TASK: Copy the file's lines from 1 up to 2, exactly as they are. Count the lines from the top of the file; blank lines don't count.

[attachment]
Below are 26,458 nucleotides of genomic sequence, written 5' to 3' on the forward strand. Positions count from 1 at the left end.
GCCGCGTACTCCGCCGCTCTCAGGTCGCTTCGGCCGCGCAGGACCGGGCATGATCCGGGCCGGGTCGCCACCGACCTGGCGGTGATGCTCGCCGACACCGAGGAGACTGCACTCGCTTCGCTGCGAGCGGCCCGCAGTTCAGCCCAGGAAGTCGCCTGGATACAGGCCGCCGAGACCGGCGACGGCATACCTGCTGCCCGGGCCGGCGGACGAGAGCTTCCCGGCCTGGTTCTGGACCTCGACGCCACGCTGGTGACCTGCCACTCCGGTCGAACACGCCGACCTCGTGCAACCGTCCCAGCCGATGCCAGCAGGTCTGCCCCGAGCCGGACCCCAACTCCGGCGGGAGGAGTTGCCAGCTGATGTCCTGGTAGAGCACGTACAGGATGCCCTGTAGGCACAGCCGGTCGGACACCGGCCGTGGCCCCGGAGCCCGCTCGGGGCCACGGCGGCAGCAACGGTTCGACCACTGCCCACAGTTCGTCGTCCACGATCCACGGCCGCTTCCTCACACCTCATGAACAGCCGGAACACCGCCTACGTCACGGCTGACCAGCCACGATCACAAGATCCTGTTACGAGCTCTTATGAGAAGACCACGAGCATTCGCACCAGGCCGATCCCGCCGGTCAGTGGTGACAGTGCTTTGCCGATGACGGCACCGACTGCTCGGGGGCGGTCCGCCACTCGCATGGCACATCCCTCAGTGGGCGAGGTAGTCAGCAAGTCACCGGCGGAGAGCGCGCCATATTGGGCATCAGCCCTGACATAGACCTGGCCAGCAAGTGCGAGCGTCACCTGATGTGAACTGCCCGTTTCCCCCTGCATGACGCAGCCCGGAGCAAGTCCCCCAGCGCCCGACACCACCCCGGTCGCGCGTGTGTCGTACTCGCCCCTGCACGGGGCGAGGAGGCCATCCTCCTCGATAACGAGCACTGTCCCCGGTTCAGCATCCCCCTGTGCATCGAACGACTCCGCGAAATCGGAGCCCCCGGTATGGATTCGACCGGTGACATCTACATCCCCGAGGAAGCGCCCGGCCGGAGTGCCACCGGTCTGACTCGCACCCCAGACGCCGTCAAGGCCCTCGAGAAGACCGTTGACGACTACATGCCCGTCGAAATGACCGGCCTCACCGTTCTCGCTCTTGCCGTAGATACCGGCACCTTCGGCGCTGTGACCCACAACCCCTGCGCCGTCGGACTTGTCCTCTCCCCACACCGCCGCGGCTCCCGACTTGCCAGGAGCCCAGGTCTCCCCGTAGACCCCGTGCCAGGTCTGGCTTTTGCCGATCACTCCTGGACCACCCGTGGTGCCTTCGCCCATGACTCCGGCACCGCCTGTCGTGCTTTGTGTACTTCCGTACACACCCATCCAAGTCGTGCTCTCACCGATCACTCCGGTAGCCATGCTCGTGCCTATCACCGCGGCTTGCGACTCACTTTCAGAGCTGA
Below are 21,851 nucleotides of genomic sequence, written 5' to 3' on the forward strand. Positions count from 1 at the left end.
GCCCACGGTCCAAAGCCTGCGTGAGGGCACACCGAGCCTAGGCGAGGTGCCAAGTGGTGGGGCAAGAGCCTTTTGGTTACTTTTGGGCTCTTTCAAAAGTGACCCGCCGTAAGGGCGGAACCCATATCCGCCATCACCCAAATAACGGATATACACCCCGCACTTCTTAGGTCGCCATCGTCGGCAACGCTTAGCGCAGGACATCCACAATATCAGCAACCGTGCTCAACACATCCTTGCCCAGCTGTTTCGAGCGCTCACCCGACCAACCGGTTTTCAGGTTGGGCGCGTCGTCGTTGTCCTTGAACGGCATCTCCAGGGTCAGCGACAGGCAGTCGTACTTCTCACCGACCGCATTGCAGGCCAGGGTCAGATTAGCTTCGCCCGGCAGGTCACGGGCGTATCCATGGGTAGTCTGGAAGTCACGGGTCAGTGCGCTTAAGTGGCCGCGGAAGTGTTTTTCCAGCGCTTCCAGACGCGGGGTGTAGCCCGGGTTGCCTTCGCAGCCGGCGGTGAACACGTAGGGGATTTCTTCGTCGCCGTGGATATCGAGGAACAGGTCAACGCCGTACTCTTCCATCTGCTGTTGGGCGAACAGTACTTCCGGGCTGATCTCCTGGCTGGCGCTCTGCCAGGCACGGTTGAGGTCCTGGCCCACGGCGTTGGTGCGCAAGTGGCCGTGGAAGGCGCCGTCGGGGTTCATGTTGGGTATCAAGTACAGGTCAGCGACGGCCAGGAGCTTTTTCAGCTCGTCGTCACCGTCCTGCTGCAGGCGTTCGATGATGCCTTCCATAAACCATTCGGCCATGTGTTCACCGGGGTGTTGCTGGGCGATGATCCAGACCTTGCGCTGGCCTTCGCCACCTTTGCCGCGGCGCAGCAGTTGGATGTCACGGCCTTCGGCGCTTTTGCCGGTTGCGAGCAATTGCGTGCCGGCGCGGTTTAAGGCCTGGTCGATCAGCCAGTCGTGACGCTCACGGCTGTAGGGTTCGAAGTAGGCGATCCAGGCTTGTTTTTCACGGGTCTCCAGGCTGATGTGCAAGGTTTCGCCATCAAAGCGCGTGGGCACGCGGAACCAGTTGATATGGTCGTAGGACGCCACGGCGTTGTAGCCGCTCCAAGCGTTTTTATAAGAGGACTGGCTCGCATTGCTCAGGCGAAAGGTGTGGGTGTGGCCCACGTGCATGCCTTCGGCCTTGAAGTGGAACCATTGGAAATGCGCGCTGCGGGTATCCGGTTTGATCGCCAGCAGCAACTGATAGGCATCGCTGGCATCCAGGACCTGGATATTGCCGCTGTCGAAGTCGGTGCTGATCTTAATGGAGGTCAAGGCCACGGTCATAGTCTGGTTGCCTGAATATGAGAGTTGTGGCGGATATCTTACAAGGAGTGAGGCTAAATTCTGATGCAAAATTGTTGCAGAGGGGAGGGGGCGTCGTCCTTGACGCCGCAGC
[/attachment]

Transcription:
Below are 26,458 nucleotides of genomic sequence, written 5' to 3' on the forward strand. Positions count from 1 at the left end.
GCCGCGTACTCCGCCGCTCTCAGGTCGCTTCGGCCGCGCAGGACCGGGCATGATCCGGGCCGGGTCGCCACCGACCTGGCGGTGATGCTCGCCGACACCGAGGAGACTGCACTCGCTTCGCTGCGAGCGGCCCGCAGTTCAGCCCAGGAAGTCGCCTGGATACAGGCCGCCGAGACCGGCGACGGCATACCTGCTGCCCGGGCCGGCGGACGAGAGCTTCCCGGCCTGGTTCTGGACCTCGACGCCACGCTGGTGACCTGCCACTCCGGTCGAACACGCCGACCTCGTGCAACCGTCCCAGCCGATGCCAGCAGGTCTGCCCCGAGCCGGACCCCAACTCCGGCGGGAGGAGTTGCCAGCTGATGTCCTGGTAGAGCACGTACAGGATGCCCTGTAGGCACAGCCGGTCGGACACCGGCCGTGGCCCCGGAGCCCGCTCGGGGCCACGGCGGCAGCAACGGTTCGACCACTGCCCACAGTTCGTCGTCCACGATCCACGGCCGCTTCCTCACACCTCATGAACAGCCGGAACACCGCCTACGTCACGGCTGACCAGCCACGATCACAAGATCCTGTTACGAGCTCTTATGAGAAGACCACGAGCATTCGCACCAGGCCGATCCCGCCGGTCAGTGGTGACAGTGCTTTGCCGATGACGGCACCGACTGCTCGGGGGCGGTCCGCCACTCGCATGGCACATCCCTCAGTGGGCGAGGTAGTCAGCAAGTCACCGGCGGAGAGCGCGCCATATTGGGCATCAGCCCTGACATAGACCTGGCCAGCAAGTGCGAGCGTCACCTGATGTGAACTGCCCGTTTCCCCCTGCATGACGCAGCCCGGAGCAAGTCCCCCAGCGCCCGACACCACCCCGGTCGCGCGTGTGTCGTACTCGCCCCTGCACGGGGCGAGGAGGCCATCCTCCTCGATAACGAGCACTGTCCCCGGTTCAGCATCCCCCTGTGCATCGAACGACTCCGCGAAATCGGAGCCCCCGGTATGGATTCGACCGGTGACATCTACATCCCCGAGGAAGCGCCCGGCCGGAGTGCCACCGGTCTGACTCGCACCCCAGACGCCGTCAAGGCCCTCGAGAAGACCGTTGACGACTACATGCCCGTCGAAATGACCGGCCTCACCGTTCTCGCTCTTGCCGTAGATACCGGCACCTTCGGCGCTGTGACCCACAACCCCTGCGCCGTCGGACTTGTCCTCTCCCCACACCGCCGCGGCTCCCGACTTGCCAGGAGCCCAGGTCTCCCCGTAGACCCCGTGCCAGGTCTGGCTTTTGCCGATCACTCCTGGACCACCCGTGGTGCCTTCGCCCATGACTCCGGCACCGCCTGTCGTGCTTTGTGTACTTCCGTACACACCCATCCAAGTCGTGCTCTCACCGATCACTCCGGTAGCCATGCTCGTGCCTATCACCGCGGCTTGCGACTCACTTTCAGAGCTGA